Yesterday was my last day of academic teaching.

Although I keep doing in-house or company training (statistical computing only), I’m done with my regular lectures for this year. It was a long journey since October as I was in charge of 4 courses (around 90 hours in total), plus extra training for a private company. During the same period, I managed to work on two textbooks (basically related to this course) while working hard to get things done at my work.

But why do I keep teaching a lot, even if I have a full-time position? First of all, I like teaching and interacting with students on practical examples. This is a truly rewarding experience to be able to discover a whole new interpretations or think of new analyzes. Moreover, this is a way to engage in new directions to answer a particular question which is not necessarily part of your area of expertise. Finally, as for consulting, I “learn a lot, [and my] brain is maintained at a suitable level of activity.”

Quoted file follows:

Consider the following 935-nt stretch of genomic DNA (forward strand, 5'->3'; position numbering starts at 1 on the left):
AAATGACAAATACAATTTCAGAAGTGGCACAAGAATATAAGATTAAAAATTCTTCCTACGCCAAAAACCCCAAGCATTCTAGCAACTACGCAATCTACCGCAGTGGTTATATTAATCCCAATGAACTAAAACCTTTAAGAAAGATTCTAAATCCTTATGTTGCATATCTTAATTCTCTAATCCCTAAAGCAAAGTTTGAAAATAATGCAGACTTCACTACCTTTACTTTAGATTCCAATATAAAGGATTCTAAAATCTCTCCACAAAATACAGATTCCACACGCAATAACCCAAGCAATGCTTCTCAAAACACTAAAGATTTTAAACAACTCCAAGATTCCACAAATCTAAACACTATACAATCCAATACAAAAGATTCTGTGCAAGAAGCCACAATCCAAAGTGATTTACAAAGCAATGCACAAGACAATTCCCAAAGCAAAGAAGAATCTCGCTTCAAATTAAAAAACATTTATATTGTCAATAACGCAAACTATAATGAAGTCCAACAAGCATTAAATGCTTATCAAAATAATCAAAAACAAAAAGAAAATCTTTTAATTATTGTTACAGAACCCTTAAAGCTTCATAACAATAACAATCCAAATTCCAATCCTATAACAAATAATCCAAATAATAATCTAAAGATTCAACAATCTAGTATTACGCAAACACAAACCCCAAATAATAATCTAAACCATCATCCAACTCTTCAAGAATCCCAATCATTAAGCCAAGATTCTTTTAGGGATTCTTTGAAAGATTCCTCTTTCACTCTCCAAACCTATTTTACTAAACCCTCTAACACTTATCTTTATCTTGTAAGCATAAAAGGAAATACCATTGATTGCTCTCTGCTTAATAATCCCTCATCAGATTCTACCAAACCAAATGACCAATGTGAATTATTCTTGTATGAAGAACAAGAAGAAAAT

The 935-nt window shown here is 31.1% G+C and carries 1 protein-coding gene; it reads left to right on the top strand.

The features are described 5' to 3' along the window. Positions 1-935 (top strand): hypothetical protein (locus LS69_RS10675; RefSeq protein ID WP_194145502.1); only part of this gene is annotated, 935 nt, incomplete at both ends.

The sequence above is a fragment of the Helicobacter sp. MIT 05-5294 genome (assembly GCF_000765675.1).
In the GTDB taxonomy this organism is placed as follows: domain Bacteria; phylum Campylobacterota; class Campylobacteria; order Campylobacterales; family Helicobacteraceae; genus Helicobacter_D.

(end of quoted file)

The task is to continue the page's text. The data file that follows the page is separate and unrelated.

I have always devoted a fair amount of time to help students solving practical problems, which may range from computer issues to specific statistical questions which were not part of my course.
Each time, I remember some words I read on William Dupont’s webpage,
Statistical Modeling for Biomedical Researchers (see the first handout in PDF version):

(…) [P]lease ask. I would very much like to minimize the time you spend struggling with Stata and maximize the time you spend learning statistics. I will be available to answer questions at most times on days, evenings and weekends.

#### See Also

»

Data cleaning techniques
»

Writing a Book
»

Bad data handbook
»

Data science at the command line
»

Statistical questions in evidence-based medicine